Aug 15, 2023

Their egrets have flown all over the country. R and T Nautical is known for PVC pipe bird sculptures.

R and T Nautical shop in Cape Charles looks like something coughed up by the Chesapeake Bay.

Gray driftwood is scattered among tables of water-stained decanters, mud-splattered whelks and a barnacle-covered lawn jockey.

Slabs of black walnut, red oak and white oak lean against the building that still looks like the gas station it once was. The shop, minutes before (or after) the Chesapeake Bay Bridge-Tunnel, is a necessary detour for tourists who want to carry home a whiff of the beach.

But one of the store's most popular items is one of the few things that have never spent time in the waters or wetlands.

They are delicate egrets carved from man-made PVC pipes, birds the shop owner Robert Morris started fashioning with saw and sand paper several years ago.

The birds sway on spindly legs and bob from windows and from the concrete slab where gas pumps used to be, and a flock greets the curious by the front door of the shop.

Tracy Morris, Robert's wife and co-owner of R and T, said the sculptures are in restaurants along the East Coast, including in Hampton Roads.

Just outside the small office where her husband cuts and sands the birds is a photo of Bo Derek holding her own PVC statue.

Yes, the original "10" Bo Derek, who appropriated cornrows in the 1970s and won over Hollywood. Robert and Tracy will gladly recall the long story of how their PVC birds have flown to California.

"There are now five birds in the Derek family," Tracy says with a laugh and a dose of pride.

The couple started their quaint shop more than a decade ago after his mother converted the old gas station into a fabric store.

Tracy studied design in college, and Robert was always crafty but spent years doing more meat-and-potatoes labor, such as iron work and commercial fishing.

Several years ago, he heard of people making birds out of PVC. He’d studied snowy egrets for years working crab pots on the water. He thought he’d try making some.

"They were pretty ugly," he said about his first attempts.

Tracy shakes her head when she thinks back to those days.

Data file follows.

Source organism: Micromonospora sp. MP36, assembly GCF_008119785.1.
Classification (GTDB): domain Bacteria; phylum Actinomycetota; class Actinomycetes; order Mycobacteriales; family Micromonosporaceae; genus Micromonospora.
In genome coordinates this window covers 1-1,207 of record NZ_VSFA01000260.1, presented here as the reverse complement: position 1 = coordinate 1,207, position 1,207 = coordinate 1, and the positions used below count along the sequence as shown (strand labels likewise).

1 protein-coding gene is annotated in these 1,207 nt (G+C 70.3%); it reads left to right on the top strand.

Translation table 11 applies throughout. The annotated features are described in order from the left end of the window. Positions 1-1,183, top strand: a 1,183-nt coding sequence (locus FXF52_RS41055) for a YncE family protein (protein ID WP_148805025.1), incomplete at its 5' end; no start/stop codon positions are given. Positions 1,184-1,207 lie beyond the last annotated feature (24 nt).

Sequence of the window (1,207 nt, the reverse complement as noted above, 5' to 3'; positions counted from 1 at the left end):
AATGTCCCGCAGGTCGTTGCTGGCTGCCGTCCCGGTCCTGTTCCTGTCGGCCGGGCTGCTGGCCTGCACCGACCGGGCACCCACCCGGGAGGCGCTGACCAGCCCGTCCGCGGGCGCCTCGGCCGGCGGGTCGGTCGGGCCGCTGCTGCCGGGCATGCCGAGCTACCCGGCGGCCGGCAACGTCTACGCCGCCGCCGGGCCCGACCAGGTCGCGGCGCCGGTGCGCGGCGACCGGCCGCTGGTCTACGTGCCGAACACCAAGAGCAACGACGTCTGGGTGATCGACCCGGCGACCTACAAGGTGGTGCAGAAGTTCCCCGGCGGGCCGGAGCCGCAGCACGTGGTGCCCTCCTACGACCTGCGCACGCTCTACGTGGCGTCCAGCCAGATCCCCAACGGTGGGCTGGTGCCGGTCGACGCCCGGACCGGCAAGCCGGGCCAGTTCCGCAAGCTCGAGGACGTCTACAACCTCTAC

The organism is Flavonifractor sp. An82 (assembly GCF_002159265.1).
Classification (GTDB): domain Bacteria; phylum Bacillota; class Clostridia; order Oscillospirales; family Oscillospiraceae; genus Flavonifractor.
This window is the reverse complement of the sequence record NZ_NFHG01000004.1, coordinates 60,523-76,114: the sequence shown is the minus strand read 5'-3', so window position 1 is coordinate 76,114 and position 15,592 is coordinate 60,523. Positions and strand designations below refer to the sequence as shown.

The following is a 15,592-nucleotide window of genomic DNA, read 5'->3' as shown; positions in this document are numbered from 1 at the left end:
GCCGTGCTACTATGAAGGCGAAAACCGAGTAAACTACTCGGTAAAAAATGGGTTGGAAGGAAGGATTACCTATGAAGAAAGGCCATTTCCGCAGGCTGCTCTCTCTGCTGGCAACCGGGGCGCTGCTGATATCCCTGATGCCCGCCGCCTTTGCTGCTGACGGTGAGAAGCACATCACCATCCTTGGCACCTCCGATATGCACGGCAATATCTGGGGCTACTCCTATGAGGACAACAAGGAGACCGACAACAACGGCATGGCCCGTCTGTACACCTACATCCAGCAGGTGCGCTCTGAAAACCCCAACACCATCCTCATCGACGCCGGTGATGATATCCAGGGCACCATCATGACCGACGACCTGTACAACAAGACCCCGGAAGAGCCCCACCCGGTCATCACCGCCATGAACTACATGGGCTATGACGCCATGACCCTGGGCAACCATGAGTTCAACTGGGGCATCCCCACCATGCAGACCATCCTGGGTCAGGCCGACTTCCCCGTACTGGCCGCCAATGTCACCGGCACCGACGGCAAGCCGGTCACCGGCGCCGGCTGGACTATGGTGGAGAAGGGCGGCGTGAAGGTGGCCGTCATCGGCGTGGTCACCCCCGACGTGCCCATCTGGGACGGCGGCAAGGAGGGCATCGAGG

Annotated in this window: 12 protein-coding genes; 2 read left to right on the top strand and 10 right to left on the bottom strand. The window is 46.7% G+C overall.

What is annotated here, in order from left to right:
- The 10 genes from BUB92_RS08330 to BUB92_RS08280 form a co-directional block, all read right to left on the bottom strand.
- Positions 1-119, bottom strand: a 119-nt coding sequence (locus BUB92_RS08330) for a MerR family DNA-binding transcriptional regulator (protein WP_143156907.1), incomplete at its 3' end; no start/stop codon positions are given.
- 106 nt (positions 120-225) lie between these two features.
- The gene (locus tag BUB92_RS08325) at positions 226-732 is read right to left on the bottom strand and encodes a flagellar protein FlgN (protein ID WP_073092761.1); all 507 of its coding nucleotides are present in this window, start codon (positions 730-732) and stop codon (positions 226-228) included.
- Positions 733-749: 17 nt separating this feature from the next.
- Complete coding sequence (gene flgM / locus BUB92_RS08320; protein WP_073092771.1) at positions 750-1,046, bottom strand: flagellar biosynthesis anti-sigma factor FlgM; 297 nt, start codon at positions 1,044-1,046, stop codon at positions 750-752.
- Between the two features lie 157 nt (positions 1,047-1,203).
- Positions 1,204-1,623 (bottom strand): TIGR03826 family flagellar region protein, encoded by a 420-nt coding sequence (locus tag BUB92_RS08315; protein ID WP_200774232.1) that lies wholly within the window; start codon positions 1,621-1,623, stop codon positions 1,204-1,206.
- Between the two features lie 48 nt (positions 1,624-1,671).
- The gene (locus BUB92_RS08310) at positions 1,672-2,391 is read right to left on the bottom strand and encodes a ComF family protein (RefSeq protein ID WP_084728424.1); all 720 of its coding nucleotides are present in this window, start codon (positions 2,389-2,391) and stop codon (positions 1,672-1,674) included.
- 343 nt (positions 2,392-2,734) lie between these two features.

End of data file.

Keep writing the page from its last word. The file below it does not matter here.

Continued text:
Then he played with different templates, heating and softening the plastic to give the birds more grace with bent knees and softer wings, and mounting them on discs of wood. The smaller birds sell for $30 and increase in price with their size. He's left them snowy white but has painted some in college colors for football fans. Whatever the customer wants.

He took them to craft shows, and people wiped them out. Tracy, whose gift of gab is her biggest selling point, would strike up conversations and casually mention her husband's artwork.

People would ask, "He makes birds out of PVC pipe? PVC drain pipe?"

That was Tracy's cue: "Yes, and I think I happen to have one in the car."

She says she once made a sale during a game of cornhole with a businessman out of Pennsylvania. He said the smaller birds might make nice trinkets for his customers.

"He ordered 300," she said.

The Morrises no longer have to drive to craft shows. Their shop on Lankford Highway and new and repeat customers give them what they need.

Couples in shiny SUVs stop and load up their vehicles with walnut planks to make into desks or counter tops. Small kids pluck the PVC birds and laugh as they bounce.

Morning customers can catch Robert in his shop, face mask on, sanding his birds. Or in the afternoons in a chair, outside with a beer, ready for conversation.

Recently, Tracy smiled as a family with three young girls waded through the duck decoys and bottles outside and touched the birds on their way to check out the knickknacks inside, such as signs that read, "Old fishermen never die – they just smell that way."

"You like our little store?" Tracy asked the woman.

She said: "I love it!"

Denise M. Watson, 757-446-2504, [email protected]

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